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This issue’s cover illustration is from All I Said Was by Michael Morpurgo and Ross Collins. Thanks to Barrington Stoke for their help with this March cover and to Simon and Schuster for their support of the Authorgraph interview with Sophie McKenzie.
I suppose most of us closed the door on our adolescent years when we were about 17 and hoped to avoid revisiting them too often. Siobhan Parkinson, Ireland’s former Children’s Laureate, re-opens that door as well as anyone. The voice of her 14 year old narrator, Annie, seems absolutely authentic when she says, ‘I just get these ideas and I have to see where they go. That’s all. That’s allowed. Or at least it should be. In an ideal world. Which I realise this is not.’ Of course, she isn’t some representative of adolescence. She is a girl in a unique and, as it happens, very tough spot in a modest district of Dublin. She’s resilient too, which is just as well since within 10 pages she has broken into a neighbour’s house (as you would if you were desperate for the loo) and found a dead body.
Readers of Bruised know half the story of Heart Shaped before they begin, though that memorable novel is not required reading here. Then, we saw things through the anxious eyes of Jonathan Kinahan who, with his young sister, flees Dublin and his violent, drunken mother. It was her corpse that Annie found, and now events unfold from her perspective. She turns for comfort to her loving but nonplussed Dad; and to her best friend, the likeable Emma, whose inclination is for romance rather than realism. Annie’s got no Mum to ask for help for she has found a body before; when she was eight, she came home to discover her mother lying cold in bed. She has never managed to understand, let alone come to terms with that shock. She faces more immediate problems too, in the groping hands of Keith (‘Turdface’) Butler and the The Toad, a caricature of a non-listening Principal; except we’ve all met the odd Head like Toady outside fiction. Above all, she is worried to distraction as to where Jono, who may or may not be her boyfriend, has got to. Her saving strength is that she can view this assortment of difficulties with ironic amusement – not at all the throw-away wit of too many books published for teenage readers. It’s useful in a narrator too that she enjoys words for themselves. At school, she’s coming fresh to Shakespeare, Austen et al, who along with a human being of an English teacher, help her to reach some insights about her own predicaments.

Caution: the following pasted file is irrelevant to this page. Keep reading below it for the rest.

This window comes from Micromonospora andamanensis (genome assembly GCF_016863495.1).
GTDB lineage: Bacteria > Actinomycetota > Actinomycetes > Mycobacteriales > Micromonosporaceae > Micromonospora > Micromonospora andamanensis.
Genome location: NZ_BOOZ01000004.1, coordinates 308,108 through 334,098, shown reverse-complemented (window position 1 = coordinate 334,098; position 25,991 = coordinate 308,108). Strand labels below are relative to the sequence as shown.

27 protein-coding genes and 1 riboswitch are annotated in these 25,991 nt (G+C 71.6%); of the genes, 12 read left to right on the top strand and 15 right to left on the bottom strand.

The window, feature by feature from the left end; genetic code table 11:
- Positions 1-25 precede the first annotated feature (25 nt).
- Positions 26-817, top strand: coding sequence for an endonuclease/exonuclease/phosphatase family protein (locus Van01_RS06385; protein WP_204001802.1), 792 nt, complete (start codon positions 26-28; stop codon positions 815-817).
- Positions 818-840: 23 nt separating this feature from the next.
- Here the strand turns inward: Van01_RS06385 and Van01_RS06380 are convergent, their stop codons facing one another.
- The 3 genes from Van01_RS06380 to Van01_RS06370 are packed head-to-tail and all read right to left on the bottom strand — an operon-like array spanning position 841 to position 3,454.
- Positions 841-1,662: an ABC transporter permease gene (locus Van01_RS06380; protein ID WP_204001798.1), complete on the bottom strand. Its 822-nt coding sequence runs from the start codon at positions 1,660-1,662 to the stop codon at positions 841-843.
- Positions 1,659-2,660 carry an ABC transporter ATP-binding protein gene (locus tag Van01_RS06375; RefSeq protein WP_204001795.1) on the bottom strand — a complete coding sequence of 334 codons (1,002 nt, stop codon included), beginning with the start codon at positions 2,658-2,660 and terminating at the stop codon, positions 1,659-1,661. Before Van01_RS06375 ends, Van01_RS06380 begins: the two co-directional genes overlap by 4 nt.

Finding out who her mother was and why she took her own life, and finding out who Jono is – as well as where he is – become the twin pursuits which drive Annie through the book. The cast is small and the focus upon Annie’s state of mind remains tight. Her regular meetings with therapist ‘Dr Thing’ enable us to read her shifting thoughts as coherently as she does herself. Parkinson’s skill is to tell a story in which not too much happens and the setting is superficially mundane - there is drama but no melodrama (no teenlit set piece crescendos here) - and yet keep us very concerned about how Annie is coping. Her increasing self-awareness and courage as she steers her way through her inner tempests make for an absorbing and finally optimistic